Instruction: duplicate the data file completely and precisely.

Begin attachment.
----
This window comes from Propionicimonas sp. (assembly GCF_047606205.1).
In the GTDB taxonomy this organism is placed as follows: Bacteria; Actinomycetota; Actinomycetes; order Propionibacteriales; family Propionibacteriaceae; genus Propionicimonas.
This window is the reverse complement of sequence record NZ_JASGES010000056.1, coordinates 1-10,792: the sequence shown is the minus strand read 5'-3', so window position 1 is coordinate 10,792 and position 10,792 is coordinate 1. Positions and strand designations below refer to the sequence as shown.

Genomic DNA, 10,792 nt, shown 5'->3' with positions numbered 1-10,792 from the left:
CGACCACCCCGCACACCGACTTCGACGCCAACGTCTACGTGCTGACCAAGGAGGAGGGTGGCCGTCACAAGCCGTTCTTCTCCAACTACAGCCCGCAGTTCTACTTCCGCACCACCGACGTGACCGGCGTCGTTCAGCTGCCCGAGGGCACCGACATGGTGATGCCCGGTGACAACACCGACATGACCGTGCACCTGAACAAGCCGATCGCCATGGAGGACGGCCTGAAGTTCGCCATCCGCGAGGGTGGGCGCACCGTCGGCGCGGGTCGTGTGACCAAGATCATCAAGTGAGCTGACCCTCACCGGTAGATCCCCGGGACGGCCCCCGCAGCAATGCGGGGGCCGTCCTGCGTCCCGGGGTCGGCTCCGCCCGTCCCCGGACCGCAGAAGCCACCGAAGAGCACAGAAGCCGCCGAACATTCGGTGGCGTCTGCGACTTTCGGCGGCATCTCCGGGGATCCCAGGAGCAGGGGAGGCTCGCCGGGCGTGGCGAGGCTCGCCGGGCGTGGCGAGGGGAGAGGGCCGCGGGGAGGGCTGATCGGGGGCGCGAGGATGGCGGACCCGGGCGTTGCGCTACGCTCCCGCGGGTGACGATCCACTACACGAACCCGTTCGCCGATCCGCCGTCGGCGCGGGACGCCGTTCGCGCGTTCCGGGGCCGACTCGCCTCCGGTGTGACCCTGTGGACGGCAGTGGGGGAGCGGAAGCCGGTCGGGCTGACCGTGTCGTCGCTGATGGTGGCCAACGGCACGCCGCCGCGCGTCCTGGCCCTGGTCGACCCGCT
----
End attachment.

This window comes from Propionicimonas sp. (assembly GCF_047606205.1).
In the GTDB taxonomy this organism is placed as follows: Bacteria; Actinomycetota; Actinomycetes; order Propionibacteriales; family Propionibacteriaceae; genus Propionicimonas.
This window is the reverse complement of sequence record NZ_JASGES010000056.1, coordinates 1-10,792: the sequence shown is the minus strand read 5'-3', so window position 1 is coordinate 10,792 and position 10,792 is coordinate 1. Positions and strand designations below refer to the sequence as shown.

Genomic DNA, 10,792 nt, shown 5'->3' with positions numbered 1-10,792 from the left:
CGACCACCCCGCACACCGACTTCGACGCCAACGTCTACGTGCTGACCAAGGAGGAGGGTGGCCGTCACAAGCCGTTCTTCTCCAACTACAGCCCGCAGTTCTACTTCCGCACCACCGACGTGACCGGCGTCGTTCAGCTGCCCGAGGGCACCGACATGGTGATGCCCGGTGACAACACCGACATGACCGTGCACCTGAACAAGCCGATCGCCATGGAGGACGGCCTGAAGTTCGCCATCCGCGAGGGTGGGCGCACCGTCGGCGCGGGTCGTGTGACCAAGATCATCAAGTGAGCTGACCCTCACCGGTAGATCCCCGGGACGGCCCCCGCAGCAATGCGGGGGCCGTCCTGCGTCCCGGGGTCGGCTCCGCCCGTCCCCGGACCGCAGAAGCCACCGAAGAGCACAGAAGCCGCCGAACATTCGGTGGCGTCTGCGACTTTCGGCGGCATCTCCGGGGATCCCAGGAGCAGGGGAGGCTCGCCGGGCGTGGCGAGGCTCGCCGGGCGTGGCGAGGGGAGAGGGCCGCGGGGAGGGCTGATCGGGGGCGCGAGGATGGCGGACCCGGGCGTTGCGCTACGCTCCCGCGGGTGACGATCCACTACACGAACCCGTTCGCCGATCCGCCGTCGGCGCGGGACGCCGTTCGCGCGTTCCGGGGCCGACTCGCCTCCGGTGTGACCCTGTGGACGGCAGTGGGGGAGCGGAAGCCGGTCGGGCTGACCGTGTCGTCGCTGATGGTGGCCAACGGCACGCCGCCGCGCGTCCTGGCCCTGGTCGACCCGCT